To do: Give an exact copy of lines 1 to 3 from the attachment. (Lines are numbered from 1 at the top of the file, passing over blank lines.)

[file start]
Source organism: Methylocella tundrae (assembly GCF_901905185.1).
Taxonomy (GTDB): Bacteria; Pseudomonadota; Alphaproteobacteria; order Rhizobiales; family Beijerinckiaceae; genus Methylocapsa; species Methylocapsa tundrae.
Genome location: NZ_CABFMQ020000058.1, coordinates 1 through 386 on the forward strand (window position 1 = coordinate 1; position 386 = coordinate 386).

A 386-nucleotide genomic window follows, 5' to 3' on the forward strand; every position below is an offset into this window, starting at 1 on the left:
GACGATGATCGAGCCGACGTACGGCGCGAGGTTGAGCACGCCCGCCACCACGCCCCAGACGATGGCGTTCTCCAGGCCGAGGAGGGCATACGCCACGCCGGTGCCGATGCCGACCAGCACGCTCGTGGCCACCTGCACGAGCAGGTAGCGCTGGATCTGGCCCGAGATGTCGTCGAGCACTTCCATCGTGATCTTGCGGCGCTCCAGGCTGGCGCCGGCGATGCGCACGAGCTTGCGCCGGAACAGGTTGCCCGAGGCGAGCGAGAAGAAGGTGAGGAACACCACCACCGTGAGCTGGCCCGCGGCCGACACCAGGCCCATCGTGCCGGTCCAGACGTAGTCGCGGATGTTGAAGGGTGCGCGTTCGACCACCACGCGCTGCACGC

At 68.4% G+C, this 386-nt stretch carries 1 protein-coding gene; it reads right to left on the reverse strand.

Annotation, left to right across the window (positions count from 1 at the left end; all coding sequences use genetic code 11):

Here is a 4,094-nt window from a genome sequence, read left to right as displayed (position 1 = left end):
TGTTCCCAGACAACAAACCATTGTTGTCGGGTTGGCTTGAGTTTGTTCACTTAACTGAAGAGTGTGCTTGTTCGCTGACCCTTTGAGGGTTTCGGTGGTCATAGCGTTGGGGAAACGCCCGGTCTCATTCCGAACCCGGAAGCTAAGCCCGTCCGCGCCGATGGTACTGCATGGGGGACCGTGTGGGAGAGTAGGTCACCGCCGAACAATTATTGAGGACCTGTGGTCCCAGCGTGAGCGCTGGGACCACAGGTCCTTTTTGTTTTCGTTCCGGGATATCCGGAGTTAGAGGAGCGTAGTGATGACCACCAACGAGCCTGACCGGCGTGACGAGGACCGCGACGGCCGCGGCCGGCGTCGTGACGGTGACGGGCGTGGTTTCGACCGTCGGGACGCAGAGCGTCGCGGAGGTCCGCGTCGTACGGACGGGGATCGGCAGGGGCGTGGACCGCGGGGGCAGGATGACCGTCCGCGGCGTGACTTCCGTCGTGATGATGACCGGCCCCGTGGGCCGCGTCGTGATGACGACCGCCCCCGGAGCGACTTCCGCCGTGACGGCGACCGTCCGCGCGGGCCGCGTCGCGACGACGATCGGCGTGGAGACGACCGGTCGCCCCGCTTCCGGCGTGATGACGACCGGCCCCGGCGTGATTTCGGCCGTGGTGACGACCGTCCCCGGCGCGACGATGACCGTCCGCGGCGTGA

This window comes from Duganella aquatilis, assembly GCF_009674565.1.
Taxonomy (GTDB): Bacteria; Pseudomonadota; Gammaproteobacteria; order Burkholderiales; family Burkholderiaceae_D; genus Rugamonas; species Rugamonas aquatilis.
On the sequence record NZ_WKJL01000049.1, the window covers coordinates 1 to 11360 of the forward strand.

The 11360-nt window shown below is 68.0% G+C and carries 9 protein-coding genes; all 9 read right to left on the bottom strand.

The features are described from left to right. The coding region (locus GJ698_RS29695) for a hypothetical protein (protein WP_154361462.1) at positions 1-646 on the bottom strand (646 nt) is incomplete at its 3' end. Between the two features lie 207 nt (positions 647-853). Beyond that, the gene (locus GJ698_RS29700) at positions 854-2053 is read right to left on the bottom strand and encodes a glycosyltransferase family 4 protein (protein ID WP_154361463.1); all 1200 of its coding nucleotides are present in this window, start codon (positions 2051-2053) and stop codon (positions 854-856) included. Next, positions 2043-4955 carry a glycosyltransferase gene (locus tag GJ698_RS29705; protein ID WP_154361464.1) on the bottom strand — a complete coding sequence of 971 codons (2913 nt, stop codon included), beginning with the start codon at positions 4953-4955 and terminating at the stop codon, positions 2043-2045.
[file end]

Source organism: Methylocella tundrae (assembly GCF_901905185.1).
Taxonomy (GTDB): Bacteria; Pseudomonadota; Alphaproteobacteria; order Rhizobiales; family Beijerinckiaceae; genus Methylocapsa; species Methylocapsa tundrae.
Genome location: NZ_CABFMQ020000058.1, coordinates 1 through 386 on the forward strand (window position 1 = coordinate 1; position 386 = coordinate 386).